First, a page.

Recently, I saw a story about digital license plates, which are now available in Arizona. The technology is very impressive – the plates will actually flash “Stolen” if the vehicle is taken. You can use an app on your phone to renew registration, and in the future, these digital plates may have the ability to act as a virtual wallet, allowing drivers to pay for freeway tolls, parking meters and other expenses.
The story was timely for us, especially since one of our consignors had a huge collection of antique and vintage license plates. The collection was so big, we’ve been auctioning the license plates during our specialty auctions.
You’d be surprised at how many people collect old license plates. Here in the United States, the Automobile License Plate Collectors Association serves as a credible organization for hobbyists who want to network and learn more.
Some U.S. license plates date back more than 100 years, and it’s fascinating to see their designs. In fact, there was a time when each state would produce and distribute new license plates each year, rather than provide registration validation stickers.
The good news is that there is no shortage of U.S. license plates, and there are all types of collections. Some people collect passenger plates from a particular state while others may prefer to collect truck, motorcycle, military, first responder or state government plates. Add in vanity plates and specialty plates for different clubs, universities and other organizations, and there are hundreds of designs to choose from.
It’s also common to see people collect ‘runs’ by state, year, and type. During our 2019 New Year’s Day auction, we sold a collection of 1937 Arizona license plates from every state county for $1,600.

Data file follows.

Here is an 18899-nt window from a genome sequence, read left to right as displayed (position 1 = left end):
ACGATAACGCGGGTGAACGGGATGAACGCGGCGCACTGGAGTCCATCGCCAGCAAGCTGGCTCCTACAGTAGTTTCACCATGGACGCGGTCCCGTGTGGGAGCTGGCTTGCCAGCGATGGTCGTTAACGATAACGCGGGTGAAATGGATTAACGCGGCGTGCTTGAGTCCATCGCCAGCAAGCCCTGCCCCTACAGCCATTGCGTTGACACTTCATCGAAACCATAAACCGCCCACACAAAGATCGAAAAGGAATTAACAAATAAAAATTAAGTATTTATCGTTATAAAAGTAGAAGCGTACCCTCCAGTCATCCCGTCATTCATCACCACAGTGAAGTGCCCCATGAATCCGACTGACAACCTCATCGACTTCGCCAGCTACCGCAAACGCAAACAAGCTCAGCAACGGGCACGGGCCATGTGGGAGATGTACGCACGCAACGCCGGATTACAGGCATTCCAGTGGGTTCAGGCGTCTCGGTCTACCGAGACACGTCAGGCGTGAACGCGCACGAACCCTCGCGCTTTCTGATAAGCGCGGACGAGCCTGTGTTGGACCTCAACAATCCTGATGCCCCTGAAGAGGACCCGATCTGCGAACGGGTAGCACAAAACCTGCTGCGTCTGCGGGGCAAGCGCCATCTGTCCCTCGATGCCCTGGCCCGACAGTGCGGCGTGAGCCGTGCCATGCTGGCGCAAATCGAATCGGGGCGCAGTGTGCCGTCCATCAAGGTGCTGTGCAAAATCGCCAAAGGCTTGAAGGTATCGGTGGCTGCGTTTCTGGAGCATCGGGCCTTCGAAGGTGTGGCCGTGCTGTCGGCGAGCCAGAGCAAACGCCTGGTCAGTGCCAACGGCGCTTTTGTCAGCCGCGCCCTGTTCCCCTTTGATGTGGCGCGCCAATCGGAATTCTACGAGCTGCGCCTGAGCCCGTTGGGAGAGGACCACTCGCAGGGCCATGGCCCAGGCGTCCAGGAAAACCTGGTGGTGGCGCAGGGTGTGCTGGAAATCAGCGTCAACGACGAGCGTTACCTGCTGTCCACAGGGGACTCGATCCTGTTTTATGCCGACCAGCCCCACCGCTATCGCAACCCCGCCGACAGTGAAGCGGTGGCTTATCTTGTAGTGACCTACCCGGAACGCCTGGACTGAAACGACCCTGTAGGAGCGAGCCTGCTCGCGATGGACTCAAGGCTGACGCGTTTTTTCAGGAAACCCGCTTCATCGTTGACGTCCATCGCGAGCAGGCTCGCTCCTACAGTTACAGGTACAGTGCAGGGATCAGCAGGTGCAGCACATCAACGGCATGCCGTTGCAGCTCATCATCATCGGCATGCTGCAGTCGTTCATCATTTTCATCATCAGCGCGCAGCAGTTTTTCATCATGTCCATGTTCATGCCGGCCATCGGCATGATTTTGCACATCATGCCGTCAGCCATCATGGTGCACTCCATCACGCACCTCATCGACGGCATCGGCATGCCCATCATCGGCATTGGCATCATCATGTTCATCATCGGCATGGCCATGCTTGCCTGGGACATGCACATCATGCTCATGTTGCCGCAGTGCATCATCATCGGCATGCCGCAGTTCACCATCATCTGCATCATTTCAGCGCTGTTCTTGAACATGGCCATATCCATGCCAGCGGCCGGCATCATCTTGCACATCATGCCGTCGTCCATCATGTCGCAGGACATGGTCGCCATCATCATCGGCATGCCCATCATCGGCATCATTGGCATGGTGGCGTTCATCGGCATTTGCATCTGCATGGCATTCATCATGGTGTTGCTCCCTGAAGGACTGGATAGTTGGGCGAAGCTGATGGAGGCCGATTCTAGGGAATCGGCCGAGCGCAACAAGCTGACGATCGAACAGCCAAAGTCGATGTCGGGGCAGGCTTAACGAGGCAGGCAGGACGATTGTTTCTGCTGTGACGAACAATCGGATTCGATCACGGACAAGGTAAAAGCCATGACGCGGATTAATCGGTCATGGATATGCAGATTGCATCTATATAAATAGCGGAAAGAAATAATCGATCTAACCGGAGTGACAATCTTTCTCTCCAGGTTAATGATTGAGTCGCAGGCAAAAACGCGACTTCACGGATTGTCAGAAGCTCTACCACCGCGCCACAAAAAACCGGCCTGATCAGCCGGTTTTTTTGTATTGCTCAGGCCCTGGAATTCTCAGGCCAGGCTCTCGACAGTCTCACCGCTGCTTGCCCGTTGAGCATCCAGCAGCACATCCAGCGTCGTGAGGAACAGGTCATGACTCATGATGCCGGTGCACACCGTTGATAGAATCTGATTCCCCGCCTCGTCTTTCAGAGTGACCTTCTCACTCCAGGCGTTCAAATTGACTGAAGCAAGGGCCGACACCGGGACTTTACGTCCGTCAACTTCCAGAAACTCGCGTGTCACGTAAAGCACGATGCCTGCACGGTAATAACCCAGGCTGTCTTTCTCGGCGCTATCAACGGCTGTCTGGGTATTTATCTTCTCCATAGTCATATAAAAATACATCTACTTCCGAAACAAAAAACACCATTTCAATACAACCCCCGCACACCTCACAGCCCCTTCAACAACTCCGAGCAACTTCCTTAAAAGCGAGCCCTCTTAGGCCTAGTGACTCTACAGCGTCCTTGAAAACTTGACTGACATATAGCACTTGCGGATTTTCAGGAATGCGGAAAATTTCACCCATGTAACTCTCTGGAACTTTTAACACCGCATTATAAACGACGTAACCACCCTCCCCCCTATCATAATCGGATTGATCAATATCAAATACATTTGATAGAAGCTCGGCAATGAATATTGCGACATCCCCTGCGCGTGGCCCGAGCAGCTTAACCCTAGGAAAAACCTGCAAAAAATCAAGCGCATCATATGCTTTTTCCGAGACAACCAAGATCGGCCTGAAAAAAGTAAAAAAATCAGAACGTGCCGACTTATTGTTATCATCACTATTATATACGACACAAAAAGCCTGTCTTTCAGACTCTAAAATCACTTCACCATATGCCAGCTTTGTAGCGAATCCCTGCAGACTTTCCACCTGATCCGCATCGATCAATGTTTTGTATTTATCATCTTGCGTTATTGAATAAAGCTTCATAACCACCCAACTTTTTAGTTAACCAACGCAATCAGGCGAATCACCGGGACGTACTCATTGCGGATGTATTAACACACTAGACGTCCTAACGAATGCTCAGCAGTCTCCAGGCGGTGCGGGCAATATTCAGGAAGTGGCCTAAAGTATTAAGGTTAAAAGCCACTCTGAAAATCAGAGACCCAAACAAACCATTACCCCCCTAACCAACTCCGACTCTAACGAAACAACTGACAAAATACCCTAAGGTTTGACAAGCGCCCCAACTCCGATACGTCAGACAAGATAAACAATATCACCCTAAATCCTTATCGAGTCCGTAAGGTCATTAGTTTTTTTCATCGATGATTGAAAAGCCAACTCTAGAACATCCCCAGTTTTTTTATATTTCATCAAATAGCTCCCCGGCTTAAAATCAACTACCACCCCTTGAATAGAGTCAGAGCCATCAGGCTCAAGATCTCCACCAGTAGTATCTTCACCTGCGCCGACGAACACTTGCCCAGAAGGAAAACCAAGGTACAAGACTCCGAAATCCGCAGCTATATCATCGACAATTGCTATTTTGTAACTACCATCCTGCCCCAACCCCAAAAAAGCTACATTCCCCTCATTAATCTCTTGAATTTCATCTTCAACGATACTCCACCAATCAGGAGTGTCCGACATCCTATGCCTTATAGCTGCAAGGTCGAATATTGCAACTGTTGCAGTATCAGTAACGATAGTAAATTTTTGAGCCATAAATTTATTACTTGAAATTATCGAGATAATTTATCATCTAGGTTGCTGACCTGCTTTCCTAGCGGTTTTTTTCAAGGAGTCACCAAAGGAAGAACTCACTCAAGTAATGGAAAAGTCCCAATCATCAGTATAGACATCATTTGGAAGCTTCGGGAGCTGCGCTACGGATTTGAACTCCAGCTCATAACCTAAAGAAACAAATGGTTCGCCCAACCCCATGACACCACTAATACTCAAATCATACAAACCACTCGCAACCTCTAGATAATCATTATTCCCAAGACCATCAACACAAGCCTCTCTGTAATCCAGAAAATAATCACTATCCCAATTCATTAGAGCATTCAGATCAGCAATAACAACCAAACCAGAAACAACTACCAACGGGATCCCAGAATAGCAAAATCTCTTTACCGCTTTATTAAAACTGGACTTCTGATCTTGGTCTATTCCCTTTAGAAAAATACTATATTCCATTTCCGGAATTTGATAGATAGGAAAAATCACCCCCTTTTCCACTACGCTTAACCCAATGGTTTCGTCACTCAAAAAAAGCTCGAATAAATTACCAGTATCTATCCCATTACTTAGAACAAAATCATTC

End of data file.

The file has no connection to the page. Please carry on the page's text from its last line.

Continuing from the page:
Like any collectible, the value of a license plate can be affected by many factors, including where the license plate is from, its age, the material it is made of, its condition, and scarcity. Some foreign plates, for example, tend to be more valuable when they come from a country that is strict about controlling old and current license plates.
The secondary market is a great place to search for license plates. Some of the highlights of our last auction included a 1935 Manila Philippine Island sample license plate that sold for $275, a 1911 New Jersey porcelain license plate that realized $110, and a 1936 Arizona Maricopa County license plate that sold for $85.
Technology has definitely added a new twist to collecting license plates. If you can believe, a California vanity MM license plate is valued at $24.3 million. According to DuPont Registry, there are only 12 other examples of plates containing two repeating characters. And it’s the first license plate in the world to be paired with a Non-Fungible Token (NFT).
Collecting license plates can be a lot of fun. Just remember to do your research regarding value and check with seasoned collectors and other experts if you need guidance.
Erik Hoyer owns EJ’s Auction & Appraisal in Glendale. Contact him at email@example.com, www.ejsauction.com or 623-878-2003.